Interview: ‘Be more agile’ – Access Point’s Diane Whalley talks Covid, Commercialisation and 2021

Whilst the events of the past 12 months were impossible to have predicted, we spoke to Access Point‘s head of commercialisation, Diane Whalley, on what 2020 has looked like for them, and their plan of attack for the year ahead.

What have been the biggest challenges you have faced in 2020 and how did you overcome them?

Even the greatest of scenario planners would have struggled with what 2020 delivered. Following the initial lockdown it was then a moveable feast going through the tiers and understanding what could happen where and when and what safety measures the promoters would need to follow. Communication was key; understanding the requirements of the retail parks and shopping centres, creating Covid guidelines to ensure promoters could trade safely and diversification of the offering to allow an agile response. If anything 2020 has brought us closer to our clients and customers as we found a way to make things happen.

What do you think are the most significant pressures retail property management is facing going into 2021?

Occupancy: bringing in both cash and customers. A smart scheme, looking to the future, will encourage local short term commercialisation occupancy. Consumers love supporting more local and regional companies, it has been heading this way for the last five years or so, COVID-19 has just accelerated the process. Less miles, less middlemen, less overheads – consumers get it. It is in their interests. Local businesses support local economies, they pay taxes, they have proper employment contracts, they themselves use other local companies in their supply chains, they buy local too. It works.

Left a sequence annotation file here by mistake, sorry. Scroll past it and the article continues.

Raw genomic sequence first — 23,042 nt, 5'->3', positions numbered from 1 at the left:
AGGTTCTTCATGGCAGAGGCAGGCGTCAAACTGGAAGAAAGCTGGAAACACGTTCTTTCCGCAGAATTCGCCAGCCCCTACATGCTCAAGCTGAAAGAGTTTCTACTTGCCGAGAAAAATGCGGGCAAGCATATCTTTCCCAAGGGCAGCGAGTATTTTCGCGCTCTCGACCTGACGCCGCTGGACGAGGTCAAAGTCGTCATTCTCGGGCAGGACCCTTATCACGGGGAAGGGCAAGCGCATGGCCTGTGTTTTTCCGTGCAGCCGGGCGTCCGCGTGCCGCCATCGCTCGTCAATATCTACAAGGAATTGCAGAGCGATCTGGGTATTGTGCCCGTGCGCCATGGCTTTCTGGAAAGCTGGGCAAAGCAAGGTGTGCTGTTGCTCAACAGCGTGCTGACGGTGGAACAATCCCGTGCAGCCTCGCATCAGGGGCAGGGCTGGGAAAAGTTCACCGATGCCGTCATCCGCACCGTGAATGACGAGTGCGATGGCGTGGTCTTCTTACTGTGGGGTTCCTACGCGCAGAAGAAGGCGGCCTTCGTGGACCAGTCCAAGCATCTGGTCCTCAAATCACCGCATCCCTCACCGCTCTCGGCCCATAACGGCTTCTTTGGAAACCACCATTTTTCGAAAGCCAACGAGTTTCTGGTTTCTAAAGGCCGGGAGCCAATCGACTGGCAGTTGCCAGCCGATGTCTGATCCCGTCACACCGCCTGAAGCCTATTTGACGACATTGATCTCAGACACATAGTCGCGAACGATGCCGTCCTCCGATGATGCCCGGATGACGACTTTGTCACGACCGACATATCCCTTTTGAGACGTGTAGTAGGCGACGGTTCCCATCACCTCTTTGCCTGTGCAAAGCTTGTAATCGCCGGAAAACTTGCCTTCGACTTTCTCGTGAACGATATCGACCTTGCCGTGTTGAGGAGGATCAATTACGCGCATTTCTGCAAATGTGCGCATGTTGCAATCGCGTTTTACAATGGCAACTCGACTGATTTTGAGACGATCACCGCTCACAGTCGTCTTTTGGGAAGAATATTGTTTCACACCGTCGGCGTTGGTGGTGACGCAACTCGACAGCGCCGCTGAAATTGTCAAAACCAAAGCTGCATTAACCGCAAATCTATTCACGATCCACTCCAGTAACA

What do you expect to be the main focus for you in 2021?

All of the signs that we see, the enquiries and requests for information that we receive point to the fact that small, nimble operators are moving further into commercialisation and filling the space left by the larger brands. As landlords are now focussing on building relationships with more niche, local operators so must commercialisation. Commercialisation has always been attractive to/ for local companies, it’s what we built the business on 23 years ago and still stand by today. Now is the time for them to thrive in venues that previously may have had a closed door to them.

How do you think the industry will change in the next 12 months?

Schemes will start to help by investing in removing one of the biggest blockages to market; activity units. By purchasing classy, elegant units, built to a set specification, it enhances the overall look of a space and allows niche, market testing operators to rent and not tie up capital they so desperately need. It also makes set-up at a shopping centre or retail park far simpler. A one-size fits all safety certificate is far better than having one for every unit used.

The problem with switching to a more locally focussed commercialisation offer for a venue is lack of access to these traders. It takes investment in time and resource, it requires knowledge of how best to target local companies and what approach to use. Just being there, available to rent, is not enough. Smaller operators don’t have access to marketing departments, no big budget for stand design and build, no deep pockets for brand awareness, no HR dept to fulfil personnel requirements – we need to get out there, help them, advise them and where possible support them financially across all asset types.

Larger agencies will need to be more agile, more able to process higher volumes of invoices at lower prices and more approachable to local business operators. Those agencies like Access Point who have built up their portfolio of strong local operators across a wide range of industry types will benefit from the trust and loyalty of their customer base and be able of offer stronger fulfilment levels as our clients offer more opportunities in their venues.

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